When I make aioli I use two olive oils: one is a bit more expensive, a bit more peppery and a bit more gutsy, and the second is a bit more[ bland but still nice and mellow. By blending the flavors in this way you achieve an olive oil flavor that isn't too strong or too peppery. Aioli is great with cold roast pork. Basil aioli is good with pink grilled salmon, and lemon aioli works well with crostini in fish broth.]

8 servings
  • 1/2 small clove of garlic, peeled
  • 1 teaspoon salt
  • 1 large egg yolk*
  • 1 teaspoon Dijon mustard
  • Approximately 1 cup extra-virgin olive oil
  • Approximately 1 cup olive oil
  • Lemon juice
  • Salt and freshly ground black pepper
  • Smash up the garlic with the salt in a mortar and pestle (if you don't have a mortar and pestle you can very finely chop the garlic). Place the egg yolk and mustard in a bowl and whisk. Then start to add your olive oil bit by bit. Once you've blended in a half cup of the olive oil you can start to add the rest in larger amounts. When you've added it all, you can add the garlic and lemon (to taste) and any extra flavors such as basil, fennel tops, dill, chopped roast nuts. To finish just season to taste with salt, freshly ground black pepper and lemon juice.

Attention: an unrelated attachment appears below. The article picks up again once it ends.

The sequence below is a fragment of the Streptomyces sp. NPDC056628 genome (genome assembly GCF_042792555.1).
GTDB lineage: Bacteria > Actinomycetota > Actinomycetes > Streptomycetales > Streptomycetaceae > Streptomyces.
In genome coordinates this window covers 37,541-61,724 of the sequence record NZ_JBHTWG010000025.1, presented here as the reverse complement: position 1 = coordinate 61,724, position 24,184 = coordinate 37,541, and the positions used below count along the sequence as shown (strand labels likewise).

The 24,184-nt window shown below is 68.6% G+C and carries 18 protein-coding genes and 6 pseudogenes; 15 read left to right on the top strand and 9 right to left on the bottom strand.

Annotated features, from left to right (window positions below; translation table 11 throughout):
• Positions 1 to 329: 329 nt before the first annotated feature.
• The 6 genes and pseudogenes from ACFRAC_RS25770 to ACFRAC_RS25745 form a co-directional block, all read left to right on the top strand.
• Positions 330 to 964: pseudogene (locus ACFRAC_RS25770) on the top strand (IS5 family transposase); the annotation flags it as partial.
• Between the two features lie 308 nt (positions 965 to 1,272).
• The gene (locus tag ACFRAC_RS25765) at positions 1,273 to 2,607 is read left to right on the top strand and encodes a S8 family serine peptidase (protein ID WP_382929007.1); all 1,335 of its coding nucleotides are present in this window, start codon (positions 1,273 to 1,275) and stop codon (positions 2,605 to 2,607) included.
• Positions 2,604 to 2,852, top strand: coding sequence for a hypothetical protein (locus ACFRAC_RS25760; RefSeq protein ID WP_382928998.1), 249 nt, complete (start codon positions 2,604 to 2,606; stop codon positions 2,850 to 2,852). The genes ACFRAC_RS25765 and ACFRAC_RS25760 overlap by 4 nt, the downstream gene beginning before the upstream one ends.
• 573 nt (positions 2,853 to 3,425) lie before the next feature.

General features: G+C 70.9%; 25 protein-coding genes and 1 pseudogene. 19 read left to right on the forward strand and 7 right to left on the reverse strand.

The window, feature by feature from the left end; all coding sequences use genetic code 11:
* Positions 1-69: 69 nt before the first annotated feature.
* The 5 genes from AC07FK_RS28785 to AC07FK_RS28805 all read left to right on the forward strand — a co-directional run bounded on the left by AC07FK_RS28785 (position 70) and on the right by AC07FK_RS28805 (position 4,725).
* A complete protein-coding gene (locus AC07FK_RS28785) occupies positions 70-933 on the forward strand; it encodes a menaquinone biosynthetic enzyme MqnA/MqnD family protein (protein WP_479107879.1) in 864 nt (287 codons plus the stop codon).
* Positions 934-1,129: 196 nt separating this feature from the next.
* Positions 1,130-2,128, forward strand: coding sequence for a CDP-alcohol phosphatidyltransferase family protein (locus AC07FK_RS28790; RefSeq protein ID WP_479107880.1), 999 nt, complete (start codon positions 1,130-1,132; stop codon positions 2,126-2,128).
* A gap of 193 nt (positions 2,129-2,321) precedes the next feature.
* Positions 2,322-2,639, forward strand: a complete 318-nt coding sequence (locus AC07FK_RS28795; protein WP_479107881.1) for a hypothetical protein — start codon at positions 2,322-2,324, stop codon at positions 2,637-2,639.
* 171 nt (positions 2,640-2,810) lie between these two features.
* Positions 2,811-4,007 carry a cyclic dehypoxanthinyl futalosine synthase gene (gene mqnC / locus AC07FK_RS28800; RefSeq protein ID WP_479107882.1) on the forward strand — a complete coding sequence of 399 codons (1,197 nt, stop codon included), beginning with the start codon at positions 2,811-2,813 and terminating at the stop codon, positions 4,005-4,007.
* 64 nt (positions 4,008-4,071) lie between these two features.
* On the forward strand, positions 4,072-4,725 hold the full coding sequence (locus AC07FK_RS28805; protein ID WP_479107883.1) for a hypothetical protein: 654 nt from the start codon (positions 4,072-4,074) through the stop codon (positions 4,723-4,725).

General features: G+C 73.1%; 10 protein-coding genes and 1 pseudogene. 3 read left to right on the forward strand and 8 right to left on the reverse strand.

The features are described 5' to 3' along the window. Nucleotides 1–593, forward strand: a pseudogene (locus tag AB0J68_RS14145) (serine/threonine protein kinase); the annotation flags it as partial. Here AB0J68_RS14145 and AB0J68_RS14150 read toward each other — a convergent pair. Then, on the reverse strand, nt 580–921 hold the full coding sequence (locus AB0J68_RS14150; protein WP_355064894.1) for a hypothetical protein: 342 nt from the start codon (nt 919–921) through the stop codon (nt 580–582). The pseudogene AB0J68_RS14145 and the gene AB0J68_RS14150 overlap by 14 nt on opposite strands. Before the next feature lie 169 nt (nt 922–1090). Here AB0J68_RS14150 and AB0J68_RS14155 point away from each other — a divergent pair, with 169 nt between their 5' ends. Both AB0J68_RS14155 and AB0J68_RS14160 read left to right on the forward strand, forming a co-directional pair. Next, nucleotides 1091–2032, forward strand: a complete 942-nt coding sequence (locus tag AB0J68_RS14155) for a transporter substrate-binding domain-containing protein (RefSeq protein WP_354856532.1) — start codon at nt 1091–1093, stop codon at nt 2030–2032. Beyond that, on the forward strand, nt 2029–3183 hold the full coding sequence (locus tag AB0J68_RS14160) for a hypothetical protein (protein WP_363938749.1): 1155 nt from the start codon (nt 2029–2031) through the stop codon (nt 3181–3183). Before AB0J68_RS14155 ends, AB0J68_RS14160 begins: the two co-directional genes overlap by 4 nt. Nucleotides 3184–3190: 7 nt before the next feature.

Contains Raw Eggs: The Food Network Kitchen suggest caution in consuming raw and lightly cooked eggs due to the slight risk of salmonella or other food-borne illness. To reduce this risk, we recommend you use only fresh, properly refrigerated, clean grade A or AA eggs with intact shells, and avoid contact between the yolks or whites and the shell. For recipes that call for eggs that are raw or undercooked when the dish is served, use shell eggs that have been treated to destroy salmonella, by pasteurization or another approved method.

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